- State census records vary in availability and the type of information they contain, but they are always useful as another source to document an ancestor in a specific locality. See U.S. Online Genealogy Records by State for links to online state censuses.
Example: This 1900 census gives the month and year of birth, the birthplace of the listed person and his mother and father, the year he immigrated, and how many years he has lived in the U.S. "Na" means that he is a naturalized citizen.
Vital Records[edit | edit source]
Vital records, or civil birth, marriage, and death records document important events in an ancestor’s life. Many states have posted statewide indexes on the Internet. Understand that any birth, marriage, or death certificate gives information about other people besides the primary person it is about
- 1. It is important to remember that a birth certificate for a child might tell it's parents' birthplaces.
- 2. Marriage certificates might name birth dates and places of the bride and groom. They might also give the names and birth places of the parents of the bride and groom.
- 3. Death certificates are very important. Birth and marriage certificates might not have kept by a state during the earlier years of your ancestor's life. There is a greater chance that your ancestor died after detailed record-keeping began. Death certificates frequently state birth date and place. They also state the names of parents and their birth places.
There are wiki articles giving details on how to find vital records of each state.
- You can select the state of interest and the record (birth, marriage, or death) from How-To Articles.
- Many records may be online. See U.S. Online Genealogy Records by State, for online vital record databases.
Example: This marriage record gives the birthplace in France of the bride, the names of her parents, and the birthplace in France of her mother. You can estimate her year of birth by subtracting her age from the marriage date.
Cemetery Records[edit | edit source]
- Websites such as FindAGrave and Billion Graves are making it easier to get information from headstones, which frequently give birth dates, and occasionally give birth places.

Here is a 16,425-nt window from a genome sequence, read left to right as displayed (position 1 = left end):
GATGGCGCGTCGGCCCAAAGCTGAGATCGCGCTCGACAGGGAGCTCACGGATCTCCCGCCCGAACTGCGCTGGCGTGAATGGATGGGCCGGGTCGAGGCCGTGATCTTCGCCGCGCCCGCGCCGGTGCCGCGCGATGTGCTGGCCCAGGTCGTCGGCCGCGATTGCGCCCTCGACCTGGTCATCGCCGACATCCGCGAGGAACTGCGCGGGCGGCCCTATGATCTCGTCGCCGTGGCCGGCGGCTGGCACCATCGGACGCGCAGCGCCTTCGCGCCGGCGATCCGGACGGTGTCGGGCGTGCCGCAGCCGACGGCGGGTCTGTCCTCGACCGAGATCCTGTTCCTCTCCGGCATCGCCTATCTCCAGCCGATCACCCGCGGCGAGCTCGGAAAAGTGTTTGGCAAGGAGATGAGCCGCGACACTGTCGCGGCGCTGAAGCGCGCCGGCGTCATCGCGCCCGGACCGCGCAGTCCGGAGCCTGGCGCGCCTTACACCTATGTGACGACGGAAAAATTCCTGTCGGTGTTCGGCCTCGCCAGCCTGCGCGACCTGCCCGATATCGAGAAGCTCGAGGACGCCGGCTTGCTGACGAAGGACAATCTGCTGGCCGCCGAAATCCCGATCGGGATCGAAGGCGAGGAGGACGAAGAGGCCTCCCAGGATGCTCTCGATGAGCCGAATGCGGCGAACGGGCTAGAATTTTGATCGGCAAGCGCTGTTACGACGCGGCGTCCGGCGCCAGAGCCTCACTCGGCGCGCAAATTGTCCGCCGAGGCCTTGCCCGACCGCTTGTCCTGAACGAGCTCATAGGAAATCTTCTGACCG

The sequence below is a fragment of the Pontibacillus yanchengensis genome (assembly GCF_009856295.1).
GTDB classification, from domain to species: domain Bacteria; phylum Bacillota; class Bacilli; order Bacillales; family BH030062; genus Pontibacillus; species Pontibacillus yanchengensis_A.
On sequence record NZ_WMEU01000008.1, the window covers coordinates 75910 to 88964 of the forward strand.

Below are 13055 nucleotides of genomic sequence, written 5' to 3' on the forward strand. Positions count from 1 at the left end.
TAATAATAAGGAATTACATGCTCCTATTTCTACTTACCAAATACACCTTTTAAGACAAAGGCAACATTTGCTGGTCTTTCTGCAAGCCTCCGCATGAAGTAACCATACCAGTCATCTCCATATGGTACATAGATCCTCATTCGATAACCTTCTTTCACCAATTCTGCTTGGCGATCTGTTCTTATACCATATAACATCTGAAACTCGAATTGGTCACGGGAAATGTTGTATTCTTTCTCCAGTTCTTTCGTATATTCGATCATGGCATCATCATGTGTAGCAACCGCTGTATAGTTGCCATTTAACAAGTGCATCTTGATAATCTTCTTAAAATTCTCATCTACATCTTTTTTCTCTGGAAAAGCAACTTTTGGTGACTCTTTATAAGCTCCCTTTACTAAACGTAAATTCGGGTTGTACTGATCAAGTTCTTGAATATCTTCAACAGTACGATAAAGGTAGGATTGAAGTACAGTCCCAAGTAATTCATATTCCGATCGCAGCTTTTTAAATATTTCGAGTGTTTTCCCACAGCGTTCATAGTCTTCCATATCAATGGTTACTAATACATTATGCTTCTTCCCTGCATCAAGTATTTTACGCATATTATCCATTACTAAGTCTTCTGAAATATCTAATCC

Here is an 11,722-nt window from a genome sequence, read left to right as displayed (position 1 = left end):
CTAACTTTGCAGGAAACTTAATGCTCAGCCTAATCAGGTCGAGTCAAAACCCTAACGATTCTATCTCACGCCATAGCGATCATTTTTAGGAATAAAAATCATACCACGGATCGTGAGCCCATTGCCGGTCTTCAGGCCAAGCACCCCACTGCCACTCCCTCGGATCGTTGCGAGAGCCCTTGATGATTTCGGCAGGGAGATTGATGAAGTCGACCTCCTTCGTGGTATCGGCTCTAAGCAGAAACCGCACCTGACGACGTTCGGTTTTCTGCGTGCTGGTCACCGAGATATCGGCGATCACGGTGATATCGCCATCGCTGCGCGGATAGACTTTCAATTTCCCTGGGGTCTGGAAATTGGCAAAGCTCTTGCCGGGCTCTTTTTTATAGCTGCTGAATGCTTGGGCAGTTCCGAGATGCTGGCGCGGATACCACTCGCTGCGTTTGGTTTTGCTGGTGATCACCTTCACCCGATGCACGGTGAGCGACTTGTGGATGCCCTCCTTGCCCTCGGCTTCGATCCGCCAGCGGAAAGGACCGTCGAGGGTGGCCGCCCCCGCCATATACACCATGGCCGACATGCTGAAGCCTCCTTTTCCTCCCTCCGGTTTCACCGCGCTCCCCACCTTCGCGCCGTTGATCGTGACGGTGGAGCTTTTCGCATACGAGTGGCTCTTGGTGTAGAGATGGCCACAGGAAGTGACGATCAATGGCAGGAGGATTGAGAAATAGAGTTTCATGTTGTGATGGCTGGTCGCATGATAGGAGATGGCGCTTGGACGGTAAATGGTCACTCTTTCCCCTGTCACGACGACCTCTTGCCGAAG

- Each state has additional collections of cemetery records. See U.S. Online Genealogy Records by State for links to other online cemetery records
Example: This FindAGrave entry gives the birthdate and the birthplace in France.
Example: This funeral home record gives the birthdate and the birthplace in France.
Obituaries[edit | edit source]
Obituaries are an excellent source of biographical information about immigrants. In addition to names and death dates, you can learn about surviving family members, church affiliations, spouses, parents, occupations, burial places, and hometowns in the old country. Even if a place of origin is not given, an obituary may provide additional research clues, such as the date or ship of immigration or traveling companions. Much of this information cannot be found in other sources. For many immigrants, an obituary is the only “biographical sketch” ever written about them.
- See U.S. Online Genealogy Records by State for links to online obituary collections.
- If the town of death is known, Google newspapers in that town and contact them to see if they kept archives of their obituaries.
- U.S. Obituary Collection, 1930-2017
- U.S. Online Genealogy Records by State
Example: In this typical U.S. Obituary Collection record, the birth place, parents' names, and siblings' names are listed.